Acoustics is one of the oldest branches of science and has a broad scope of applications, from the detection of microscopic cracks to the measurements of the global ocean temperature. Acoustics has become an indispensable tool for medical diagnostics, underwater and geophysical exploration, engineering, art and life sciences.
Acoustic research in the Davidson Laboratory is involved in various innovative research initiatives motivated by advanced scientific and technological needs. One of the strengths of our program is the study and application of the nonlinear interaction of acoustic and vibration energy in various media and materials. The lab uses state-of-the art equipment such as multi-channel signal analyzers, data acquisition and processing systems, wide range of sound and vibration measuring and generating instrumentation, including unique non-contact ultrasonic, microwave and laser-doppler vibrometers.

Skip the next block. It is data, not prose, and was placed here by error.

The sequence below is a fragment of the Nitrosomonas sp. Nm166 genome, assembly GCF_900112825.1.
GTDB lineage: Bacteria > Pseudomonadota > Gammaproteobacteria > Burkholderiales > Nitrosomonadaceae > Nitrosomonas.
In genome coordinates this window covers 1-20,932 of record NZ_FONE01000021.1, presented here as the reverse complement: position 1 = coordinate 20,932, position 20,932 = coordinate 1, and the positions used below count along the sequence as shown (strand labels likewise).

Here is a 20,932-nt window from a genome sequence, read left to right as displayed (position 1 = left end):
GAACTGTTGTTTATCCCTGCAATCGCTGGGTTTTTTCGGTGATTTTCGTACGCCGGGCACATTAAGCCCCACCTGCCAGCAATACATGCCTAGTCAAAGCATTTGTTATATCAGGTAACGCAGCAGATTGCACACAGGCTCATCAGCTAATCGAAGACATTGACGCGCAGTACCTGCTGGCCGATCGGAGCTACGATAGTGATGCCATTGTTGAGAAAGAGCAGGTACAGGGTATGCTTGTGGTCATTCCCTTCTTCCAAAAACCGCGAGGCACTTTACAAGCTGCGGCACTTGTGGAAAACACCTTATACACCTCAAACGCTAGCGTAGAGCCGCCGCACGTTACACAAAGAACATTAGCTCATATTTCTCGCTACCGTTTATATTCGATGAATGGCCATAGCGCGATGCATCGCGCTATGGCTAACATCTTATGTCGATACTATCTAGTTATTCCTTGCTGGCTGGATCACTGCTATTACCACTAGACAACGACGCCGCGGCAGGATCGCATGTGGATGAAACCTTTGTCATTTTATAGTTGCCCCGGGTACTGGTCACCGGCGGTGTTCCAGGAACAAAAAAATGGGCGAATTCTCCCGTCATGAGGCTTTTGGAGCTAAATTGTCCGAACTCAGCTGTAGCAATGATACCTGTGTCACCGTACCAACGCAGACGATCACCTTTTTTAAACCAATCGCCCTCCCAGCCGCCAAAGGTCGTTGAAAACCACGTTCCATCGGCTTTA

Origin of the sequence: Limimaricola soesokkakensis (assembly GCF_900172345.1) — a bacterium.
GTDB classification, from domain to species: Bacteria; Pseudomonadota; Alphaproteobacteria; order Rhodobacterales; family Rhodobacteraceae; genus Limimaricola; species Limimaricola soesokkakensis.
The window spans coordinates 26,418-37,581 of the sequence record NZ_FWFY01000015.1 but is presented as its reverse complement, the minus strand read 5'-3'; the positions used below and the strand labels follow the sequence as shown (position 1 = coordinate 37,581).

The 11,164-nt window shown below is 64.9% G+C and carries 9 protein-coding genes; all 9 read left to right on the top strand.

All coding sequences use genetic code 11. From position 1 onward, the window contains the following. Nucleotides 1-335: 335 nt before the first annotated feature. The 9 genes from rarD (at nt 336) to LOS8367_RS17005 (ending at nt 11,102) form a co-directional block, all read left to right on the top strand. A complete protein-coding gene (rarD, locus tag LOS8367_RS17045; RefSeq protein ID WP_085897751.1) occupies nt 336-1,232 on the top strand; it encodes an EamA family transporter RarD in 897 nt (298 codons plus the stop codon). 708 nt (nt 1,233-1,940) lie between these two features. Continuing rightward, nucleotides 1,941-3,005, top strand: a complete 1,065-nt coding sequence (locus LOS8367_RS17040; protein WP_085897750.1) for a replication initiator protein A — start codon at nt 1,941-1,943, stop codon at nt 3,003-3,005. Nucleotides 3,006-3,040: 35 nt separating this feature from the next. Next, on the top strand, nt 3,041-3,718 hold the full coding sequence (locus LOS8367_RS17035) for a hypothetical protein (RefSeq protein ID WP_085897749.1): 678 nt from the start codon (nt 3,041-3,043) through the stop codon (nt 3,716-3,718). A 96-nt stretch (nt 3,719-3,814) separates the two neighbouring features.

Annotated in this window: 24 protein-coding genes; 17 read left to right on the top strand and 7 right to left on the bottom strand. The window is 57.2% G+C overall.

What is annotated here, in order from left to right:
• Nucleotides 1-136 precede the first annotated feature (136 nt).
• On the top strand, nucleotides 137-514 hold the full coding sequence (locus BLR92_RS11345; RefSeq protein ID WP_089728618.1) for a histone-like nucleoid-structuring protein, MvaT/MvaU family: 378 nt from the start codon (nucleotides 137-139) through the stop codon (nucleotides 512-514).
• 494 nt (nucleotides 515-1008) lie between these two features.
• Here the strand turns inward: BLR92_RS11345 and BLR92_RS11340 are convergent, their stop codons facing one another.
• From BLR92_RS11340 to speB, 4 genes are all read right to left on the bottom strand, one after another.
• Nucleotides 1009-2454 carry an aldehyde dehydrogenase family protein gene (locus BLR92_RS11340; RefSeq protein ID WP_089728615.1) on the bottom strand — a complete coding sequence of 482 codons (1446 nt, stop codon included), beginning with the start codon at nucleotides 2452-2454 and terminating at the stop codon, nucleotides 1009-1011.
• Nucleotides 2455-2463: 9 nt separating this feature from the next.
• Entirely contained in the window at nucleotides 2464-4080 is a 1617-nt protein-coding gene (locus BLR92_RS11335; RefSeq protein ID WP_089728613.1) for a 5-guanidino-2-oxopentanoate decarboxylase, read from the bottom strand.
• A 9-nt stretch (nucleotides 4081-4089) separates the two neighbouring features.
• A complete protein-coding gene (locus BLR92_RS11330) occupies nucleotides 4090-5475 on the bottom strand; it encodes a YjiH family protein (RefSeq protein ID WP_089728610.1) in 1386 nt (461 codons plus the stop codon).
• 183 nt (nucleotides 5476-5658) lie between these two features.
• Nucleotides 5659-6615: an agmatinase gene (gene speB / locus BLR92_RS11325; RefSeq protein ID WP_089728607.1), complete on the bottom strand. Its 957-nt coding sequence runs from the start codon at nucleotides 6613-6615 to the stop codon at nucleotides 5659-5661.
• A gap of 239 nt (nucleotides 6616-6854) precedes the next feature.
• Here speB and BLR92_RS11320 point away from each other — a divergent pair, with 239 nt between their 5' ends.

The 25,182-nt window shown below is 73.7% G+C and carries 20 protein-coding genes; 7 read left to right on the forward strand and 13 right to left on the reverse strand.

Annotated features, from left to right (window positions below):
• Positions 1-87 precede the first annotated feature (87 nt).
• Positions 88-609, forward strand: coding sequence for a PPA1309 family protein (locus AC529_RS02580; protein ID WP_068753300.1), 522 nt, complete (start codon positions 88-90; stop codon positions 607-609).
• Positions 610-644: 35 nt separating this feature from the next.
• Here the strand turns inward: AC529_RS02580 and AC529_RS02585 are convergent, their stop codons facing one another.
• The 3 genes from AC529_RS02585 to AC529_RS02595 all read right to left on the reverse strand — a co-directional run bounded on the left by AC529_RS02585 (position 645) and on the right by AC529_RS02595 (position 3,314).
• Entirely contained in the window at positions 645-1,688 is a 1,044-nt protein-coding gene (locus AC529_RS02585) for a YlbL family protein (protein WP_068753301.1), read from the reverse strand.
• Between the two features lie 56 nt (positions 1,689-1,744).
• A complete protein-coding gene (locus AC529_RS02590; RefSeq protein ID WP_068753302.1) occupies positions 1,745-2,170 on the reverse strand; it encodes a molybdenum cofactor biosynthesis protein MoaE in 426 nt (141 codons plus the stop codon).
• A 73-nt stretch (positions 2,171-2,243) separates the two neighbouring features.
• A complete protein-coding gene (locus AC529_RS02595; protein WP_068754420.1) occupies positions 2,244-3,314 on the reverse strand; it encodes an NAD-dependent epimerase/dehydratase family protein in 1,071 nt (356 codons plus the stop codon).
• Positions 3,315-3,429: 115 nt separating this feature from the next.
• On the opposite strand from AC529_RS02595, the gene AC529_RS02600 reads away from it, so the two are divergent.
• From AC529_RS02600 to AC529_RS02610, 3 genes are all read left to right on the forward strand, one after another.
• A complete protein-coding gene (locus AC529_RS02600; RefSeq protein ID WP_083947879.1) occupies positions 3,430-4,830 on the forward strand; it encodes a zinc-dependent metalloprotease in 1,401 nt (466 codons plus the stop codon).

Our acoustic research faculty maintains strong relationships and has access to facilities of the Department of Civil, Environmental and Ocean Engineering; and the Mechanical Engineering and Materials Science Departments including their anechoic chamber, electron microscopes, compression/tension universal testers, etc.
Current research thrusts include:
- Nonlinear vibro-acoustic nondestructive testing.
- Acoustic and vibration characterization of porous materials
- Detection and characterization of submerged/buried objects such as land mines, pipes, etc.
- The use of powerful sound and vibration for biofouling control.
- Development of low frequency underwater sound sources.
- Noise and vibration control